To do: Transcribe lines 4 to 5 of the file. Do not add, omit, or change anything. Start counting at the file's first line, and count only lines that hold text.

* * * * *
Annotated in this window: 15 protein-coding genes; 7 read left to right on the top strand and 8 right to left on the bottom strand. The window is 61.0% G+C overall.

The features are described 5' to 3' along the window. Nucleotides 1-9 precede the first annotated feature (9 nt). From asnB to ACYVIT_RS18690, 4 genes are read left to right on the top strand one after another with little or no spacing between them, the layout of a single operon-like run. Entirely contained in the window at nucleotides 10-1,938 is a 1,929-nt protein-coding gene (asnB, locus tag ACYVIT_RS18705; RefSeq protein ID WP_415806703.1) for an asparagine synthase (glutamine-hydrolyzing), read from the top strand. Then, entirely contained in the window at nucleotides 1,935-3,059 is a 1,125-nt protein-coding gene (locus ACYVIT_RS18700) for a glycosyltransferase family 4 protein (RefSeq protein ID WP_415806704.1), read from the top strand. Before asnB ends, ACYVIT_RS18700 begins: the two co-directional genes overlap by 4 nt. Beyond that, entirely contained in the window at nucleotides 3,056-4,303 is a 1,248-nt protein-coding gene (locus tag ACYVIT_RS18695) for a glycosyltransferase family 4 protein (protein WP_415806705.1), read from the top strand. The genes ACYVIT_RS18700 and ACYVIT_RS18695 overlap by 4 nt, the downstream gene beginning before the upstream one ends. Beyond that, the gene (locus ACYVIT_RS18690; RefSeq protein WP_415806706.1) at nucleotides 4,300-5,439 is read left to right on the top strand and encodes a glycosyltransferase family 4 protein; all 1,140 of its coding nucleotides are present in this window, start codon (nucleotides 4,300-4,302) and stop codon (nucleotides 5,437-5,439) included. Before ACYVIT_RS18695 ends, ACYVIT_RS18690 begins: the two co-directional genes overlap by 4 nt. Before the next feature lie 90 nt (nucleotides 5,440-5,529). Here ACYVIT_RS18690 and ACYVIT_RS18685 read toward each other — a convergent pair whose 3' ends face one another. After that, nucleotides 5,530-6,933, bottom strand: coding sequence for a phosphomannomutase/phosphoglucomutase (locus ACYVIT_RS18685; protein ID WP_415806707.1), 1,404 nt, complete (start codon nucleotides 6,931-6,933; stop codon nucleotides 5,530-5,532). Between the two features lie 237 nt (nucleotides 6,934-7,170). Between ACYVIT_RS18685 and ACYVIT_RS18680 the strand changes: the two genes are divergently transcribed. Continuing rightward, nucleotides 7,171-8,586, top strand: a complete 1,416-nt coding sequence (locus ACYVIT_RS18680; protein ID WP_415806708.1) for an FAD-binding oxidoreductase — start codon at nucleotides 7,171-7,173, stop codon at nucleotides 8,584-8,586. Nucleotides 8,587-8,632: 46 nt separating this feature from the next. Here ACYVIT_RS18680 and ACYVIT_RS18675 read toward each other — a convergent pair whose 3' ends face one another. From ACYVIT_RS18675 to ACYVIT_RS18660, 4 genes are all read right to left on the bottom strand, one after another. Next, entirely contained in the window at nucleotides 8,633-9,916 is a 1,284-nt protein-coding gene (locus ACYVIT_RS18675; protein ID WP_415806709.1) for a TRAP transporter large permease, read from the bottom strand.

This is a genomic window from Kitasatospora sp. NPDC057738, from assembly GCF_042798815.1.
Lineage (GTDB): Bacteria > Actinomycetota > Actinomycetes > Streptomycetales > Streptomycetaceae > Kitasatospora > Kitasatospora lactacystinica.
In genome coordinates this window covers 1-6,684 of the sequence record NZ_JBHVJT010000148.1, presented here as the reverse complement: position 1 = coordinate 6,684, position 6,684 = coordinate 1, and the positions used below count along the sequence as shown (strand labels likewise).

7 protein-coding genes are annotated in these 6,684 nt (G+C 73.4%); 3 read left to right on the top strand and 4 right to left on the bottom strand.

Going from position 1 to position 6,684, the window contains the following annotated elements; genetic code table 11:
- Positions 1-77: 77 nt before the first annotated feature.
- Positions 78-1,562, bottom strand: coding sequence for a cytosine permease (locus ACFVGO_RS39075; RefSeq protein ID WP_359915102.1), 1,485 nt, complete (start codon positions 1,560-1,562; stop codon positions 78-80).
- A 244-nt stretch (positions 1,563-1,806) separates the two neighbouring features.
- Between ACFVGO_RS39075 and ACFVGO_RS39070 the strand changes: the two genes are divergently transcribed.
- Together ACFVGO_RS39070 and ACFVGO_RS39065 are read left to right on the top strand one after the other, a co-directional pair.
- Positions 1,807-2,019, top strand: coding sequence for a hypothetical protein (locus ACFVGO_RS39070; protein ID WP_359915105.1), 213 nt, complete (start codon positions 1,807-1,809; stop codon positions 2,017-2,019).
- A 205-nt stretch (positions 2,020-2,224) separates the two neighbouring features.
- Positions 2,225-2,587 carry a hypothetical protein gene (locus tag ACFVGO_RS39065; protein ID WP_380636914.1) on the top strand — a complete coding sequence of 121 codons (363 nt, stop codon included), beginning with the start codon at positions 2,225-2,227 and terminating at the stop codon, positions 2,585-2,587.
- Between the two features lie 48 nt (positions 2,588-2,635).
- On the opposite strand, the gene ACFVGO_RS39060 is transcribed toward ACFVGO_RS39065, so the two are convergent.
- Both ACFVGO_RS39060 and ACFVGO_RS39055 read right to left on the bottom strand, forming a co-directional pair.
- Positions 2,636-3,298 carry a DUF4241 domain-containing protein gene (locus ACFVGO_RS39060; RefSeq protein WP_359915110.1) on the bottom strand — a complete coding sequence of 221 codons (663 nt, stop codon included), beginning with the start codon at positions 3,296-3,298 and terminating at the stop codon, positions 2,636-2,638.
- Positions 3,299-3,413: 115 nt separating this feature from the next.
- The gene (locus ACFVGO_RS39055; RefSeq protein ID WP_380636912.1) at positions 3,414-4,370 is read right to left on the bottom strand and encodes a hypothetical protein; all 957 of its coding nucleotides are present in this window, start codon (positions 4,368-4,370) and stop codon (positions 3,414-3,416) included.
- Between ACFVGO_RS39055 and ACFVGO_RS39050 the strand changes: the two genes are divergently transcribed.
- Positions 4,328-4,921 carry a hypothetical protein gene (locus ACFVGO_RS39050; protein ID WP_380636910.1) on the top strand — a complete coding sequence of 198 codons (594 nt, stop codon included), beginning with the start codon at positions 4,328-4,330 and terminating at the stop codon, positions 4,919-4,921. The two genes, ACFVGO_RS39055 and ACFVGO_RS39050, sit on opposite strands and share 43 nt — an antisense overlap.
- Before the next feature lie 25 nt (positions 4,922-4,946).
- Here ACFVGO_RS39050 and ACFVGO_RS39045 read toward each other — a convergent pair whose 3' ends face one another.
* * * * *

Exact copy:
Lineage (GTDB): Bacteria > Actinomycetota > Actinomycetes > Streptomycetales > Streptomycetaceae > Kitasatospora > Kitasatospora lactacystinica.
In genome coordinates this window covers 1-6,684 of the sequence record NZ_JBHVJT010000148.1, presented here as the reverse complement: position 1 = coordinate 6,684, position 6,684 = coordinate 1, and the positions used below count along the sequence as shown (strand labels likewise).